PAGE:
Borneo is well known for its beautiful beaches, rich biodiversity and is home to a number of rare and endemic species of flora and fauna but when is the best time to visit Borneo? One thing you can be sure of in the tropics is rain but don’t let that dampen your sense of adventure. Rain or shine there is still tons of things to do and places to see, scrumptious food to taste, and activities to partake no matter the weather! We’ve designed an easy guide to ensure your travel plans to Borneo are aligned with the important on-goings in Sabah and Sarawak.
In general, any time is the best time to travel to Sabah and as a tropical destination, we get to enjoy warm weather year round. If you’re looking forward to trekking through the jungle, climbing Mount Kinabalu or witnessing wonderful species of wildlife, best to travel during dry season occurring from March to October. Avid divers and island trippers might want to plan a sea adventure from April to December as the water visibility is considered favourable. Even if you do get stuck in the rain don’t let the weather dampen your spirits as a tropical downpour usually doesn’t last too long and you will always find something to do no matter the weather.
Figure above is a visual representation of the annual average rainfall and temperature in Sabah. Drier months are from January to September but other than that, the temperature is fairly consistent throughout the year. June marks the start of peak tourist season and concludes in August due to Northern Hemisphere summer. The best time to travel to Sabah is at the beginning of the year when there is less of a crowd and the rain tends to stay at bay. If you are planning to head over during the peak season, bear in mind bookings might not always be available due to high occupancy. It’s best to plan your trip with plenty of time to spare in order to avoid missing out on bookings and to ensure your trip is organised smoothly. For full weather data. Click here.
Another factor to consider apart from the weather forecast is the annual celebrations here in Borneo. Every year, globetrotters are given the opportunity to engross in customs and traditions as well as gorging on a variety of local specialties and rare delicacies. These are some of the festivals you wouldn’t want to miss!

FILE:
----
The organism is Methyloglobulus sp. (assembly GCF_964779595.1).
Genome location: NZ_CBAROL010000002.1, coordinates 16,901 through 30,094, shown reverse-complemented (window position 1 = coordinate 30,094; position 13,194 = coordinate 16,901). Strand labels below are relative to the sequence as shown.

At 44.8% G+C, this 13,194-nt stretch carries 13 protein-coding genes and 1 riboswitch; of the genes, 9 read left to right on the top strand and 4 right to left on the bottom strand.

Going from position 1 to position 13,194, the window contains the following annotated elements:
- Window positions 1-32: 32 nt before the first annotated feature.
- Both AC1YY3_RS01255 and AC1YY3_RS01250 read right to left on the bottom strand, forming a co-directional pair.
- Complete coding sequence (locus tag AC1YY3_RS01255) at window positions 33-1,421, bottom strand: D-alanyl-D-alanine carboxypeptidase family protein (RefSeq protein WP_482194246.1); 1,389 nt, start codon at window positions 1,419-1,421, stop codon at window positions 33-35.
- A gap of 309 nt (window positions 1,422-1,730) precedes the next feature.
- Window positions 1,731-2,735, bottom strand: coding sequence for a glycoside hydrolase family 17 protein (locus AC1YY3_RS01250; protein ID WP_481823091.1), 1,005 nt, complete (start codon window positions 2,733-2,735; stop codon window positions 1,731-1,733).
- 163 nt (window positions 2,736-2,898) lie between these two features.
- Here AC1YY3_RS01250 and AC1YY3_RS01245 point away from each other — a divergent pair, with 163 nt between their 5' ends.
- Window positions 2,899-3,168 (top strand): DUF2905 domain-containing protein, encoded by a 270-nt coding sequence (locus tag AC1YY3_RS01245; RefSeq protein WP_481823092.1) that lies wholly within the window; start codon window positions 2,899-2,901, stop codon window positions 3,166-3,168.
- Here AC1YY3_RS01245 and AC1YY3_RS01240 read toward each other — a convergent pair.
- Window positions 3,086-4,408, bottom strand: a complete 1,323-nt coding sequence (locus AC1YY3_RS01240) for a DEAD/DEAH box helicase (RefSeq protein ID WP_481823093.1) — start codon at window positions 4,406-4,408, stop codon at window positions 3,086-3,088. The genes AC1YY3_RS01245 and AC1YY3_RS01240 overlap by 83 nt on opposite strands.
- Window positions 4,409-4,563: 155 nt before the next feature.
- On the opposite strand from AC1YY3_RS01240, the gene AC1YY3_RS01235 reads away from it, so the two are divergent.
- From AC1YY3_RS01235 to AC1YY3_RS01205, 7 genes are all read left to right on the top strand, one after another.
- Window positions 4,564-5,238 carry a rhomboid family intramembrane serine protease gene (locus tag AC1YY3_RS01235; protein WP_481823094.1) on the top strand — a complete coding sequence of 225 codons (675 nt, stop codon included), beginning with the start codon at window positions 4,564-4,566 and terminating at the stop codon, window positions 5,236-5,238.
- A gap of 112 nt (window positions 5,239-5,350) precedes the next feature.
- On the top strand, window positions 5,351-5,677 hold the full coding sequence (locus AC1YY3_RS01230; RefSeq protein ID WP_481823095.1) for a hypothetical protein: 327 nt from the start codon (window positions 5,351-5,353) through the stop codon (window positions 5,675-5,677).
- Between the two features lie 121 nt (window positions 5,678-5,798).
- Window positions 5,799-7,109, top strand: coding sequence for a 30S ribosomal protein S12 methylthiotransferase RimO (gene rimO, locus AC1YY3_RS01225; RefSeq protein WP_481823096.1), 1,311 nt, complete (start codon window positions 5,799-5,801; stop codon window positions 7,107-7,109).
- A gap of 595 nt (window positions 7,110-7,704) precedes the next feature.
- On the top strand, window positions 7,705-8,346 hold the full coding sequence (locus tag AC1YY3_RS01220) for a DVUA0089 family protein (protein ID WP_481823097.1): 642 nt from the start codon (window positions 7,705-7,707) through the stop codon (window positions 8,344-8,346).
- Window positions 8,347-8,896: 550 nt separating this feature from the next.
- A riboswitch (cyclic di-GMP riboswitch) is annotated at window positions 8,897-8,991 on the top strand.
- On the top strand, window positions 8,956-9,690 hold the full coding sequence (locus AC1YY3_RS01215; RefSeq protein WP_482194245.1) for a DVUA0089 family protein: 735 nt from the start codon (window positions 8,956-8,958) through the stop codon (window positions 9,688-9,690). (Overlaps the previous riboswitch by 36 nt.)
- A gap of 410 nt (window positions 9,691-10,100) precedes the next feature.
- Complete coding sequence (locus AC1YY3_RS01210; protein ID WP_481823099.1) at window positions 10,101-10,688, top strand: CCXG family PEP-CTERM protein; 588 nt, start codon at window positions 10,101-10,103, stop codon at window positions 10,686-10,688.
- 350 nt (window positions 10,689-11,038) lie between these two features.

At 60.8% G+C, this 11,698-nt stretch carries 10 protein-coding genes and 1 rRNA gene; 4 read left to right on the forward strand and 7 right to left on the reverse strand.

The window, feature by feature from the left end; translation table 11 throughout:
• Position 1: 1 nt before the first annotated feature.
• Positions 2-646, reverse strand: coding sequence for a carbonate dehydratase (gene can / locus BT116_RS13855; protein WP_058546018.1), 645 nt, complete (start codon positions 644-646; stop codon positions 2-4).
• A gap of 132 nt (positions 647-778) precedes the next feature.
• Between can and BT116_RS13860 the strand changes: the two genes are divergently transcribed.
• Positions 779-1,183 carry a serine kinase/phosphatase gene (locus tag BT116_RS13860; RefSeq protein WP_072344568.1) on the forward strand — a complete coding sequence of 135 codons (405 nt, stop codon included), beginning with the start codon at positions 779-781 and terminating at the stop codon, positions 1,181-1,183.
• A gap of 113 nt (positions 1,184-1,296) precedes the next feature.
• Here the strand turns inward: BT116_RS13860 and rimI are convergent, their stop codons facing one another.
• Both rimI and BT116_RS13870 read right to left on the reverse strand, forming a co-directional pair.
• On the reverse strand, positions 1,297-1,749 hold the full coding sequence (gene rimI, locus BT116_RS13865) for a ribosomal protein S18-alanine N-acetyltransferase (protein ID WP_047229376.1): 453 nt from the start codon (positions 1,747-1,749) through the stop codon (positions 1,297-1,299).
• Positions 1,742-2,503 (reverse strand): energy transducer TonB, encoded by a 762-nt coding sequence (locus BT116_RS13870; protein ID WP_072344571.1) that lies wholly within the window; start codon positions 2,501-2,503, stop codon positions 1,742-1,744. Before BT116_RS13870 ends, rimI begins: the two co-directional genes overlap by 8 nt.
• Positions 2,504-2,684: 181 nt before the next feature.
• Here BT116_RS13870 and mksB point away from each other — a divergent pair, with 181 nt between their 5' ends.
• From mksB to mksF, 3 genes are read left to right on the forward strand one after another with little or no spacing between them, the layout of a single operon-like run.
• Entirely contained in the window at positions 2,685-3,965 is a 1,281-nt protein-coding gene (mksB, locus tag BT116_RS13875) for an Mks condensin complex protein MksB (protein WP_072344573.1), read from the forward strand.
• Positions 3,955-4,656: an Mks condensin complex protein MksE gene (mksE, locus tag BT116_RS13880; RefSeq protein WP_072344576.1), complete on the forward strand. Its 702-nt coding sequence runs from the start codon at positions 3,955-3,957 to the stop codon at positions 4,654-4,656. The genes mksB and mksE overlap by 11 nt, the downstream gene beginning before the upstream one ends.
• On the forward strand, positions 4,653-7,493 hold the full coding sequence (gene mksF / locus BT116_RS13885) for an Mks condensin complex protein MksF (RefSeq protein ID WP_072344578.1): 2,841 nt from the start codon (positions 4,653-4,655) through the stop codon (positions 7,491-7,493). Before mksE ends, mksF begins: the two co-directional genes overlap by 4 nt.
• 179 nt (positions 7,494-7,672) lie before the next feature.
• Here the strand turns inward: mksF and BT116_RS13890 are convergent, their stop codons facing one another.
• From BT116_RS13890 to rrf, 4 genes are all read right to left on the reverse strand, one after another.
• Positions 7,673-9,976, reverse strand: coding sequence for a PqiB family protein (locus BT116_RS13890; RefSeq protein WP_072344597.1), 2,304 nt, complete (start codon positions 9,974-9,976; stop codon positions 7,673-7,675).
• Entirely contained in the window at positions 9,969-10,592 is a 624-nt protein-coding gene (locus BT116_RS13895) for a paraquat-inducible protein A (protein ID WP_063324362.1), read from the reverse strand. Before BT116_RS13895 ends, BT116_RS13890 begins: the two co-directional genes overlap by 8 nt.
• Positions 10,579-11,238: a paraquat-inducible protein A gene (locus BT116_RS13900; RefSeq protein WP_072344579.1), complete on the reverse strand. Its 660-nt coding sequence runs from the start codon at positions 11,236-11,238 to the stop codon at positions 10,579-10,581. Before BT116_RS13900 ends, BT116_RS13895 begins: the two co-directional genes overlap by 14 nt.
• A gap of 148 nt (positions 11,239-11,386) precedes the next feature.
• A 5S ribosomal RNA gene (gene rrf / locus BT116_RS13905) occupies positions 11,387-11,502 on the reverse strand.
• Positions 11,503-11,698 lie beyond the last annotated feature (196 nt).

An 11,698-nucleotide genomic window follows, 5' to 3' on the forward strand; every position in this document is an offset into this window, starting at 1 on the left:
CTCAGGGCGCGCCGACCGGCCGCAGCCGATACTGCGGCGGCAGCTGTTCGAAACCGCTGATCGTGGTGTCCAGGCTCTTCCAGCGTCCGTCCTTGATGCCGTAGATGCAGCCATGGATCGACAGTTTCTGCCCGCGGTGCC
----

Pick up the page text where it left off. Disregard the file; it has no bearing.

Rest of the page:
Pesta Kaamatan, is an annual harvest festival celebration in Sabah by the Kadazan-Dusun ethnicities and goes on for a whole month in May. This is a great opportunity to feast on local grubs especially the famous ‘Butod’; a local writhing delicacy. There are also other exciting small celebrations to take part such as beauty pageants and singing competitions.
What started out as an effort to improve mountain rescue attempts in 1984 has now become an international mountain race. The next climbathon will be in 2019 after this thrilling race became a biennial event in 2017. The climbathon divided into two categories – men and women. Men are given 2 hours 30 minutes to complete the race whereas women are given 3 hours 30 minutes.
Every year on June 1, a religious and social event called Gawai Dayak is celebrated in Sarawak by the people of Dayak origins. Cultural activities begin a week earlier and on Gawai eve, a beauty pageant takes place to crown each Gawai Queens from the Iban, Bidayuh, and Orang Ulu communities.
Rainforest World Music Festival or commonly known as RWMF, a 3-day music festival packed with workshops, stalls, as well as the main highlight, the concert. The festival is held at Kuching, Sarawak with a variety of performances from international performers and local artists.
Looking to tantalise your tastebuds in Borneo? With an array of exotic colourful fruits often sold at the back of mini vans parked roadside and at local markets the tropical fruits of Borneo are sure to delight. We have prepared a list of local fruits to keep a lookout for that is available all year round; regardless if it’s fruiting season or not.
Durian A green and thorny fruit that is an all time favourite among the locals but not so much for foreigners. It is considered as “king of the fruits” and due to its strong odour, some find it unpleasant and other find it delightful. Despite the smell, the flesh is creamy and sweet when it’s ripe.
Mangosteen The “queen of the fruits”, mangosteen is best to feast on when you’re craving for a taste of bursting flavours. It’s striking purple exterior makes it easier to spot and the sweet and juicy flesh will leave you wanting for more. It is said that one should eat mangosteen right after eating durian.
Rambutan If you’ve never come across a rambutan before, you will definitely get the chance to get a glimpse of it when traveling to Borneo! The outside of the fruit is covered in “hairs” and the name derives from the Malay word which translates to hair. The flesh is sweet with a hint of sour and slightly resembles a lychee.
Cempedak Cempedak is versatile fruit as it can be eaten raw or fried. The flesh is dipped in flour batter and then fried in oil and served for evening tea. Even the seeds are edible and can be cooked either by frying, boiling or grilling it which softens it. Cempedak is a tasty fruit no matter how it is devoured.
Durian might not have the best smell but it’s what inside that counts. To end this on a sweet note, we present you a video of Nicca, a team member from the Sales department, enjoying a big chunk of this thorny fruit.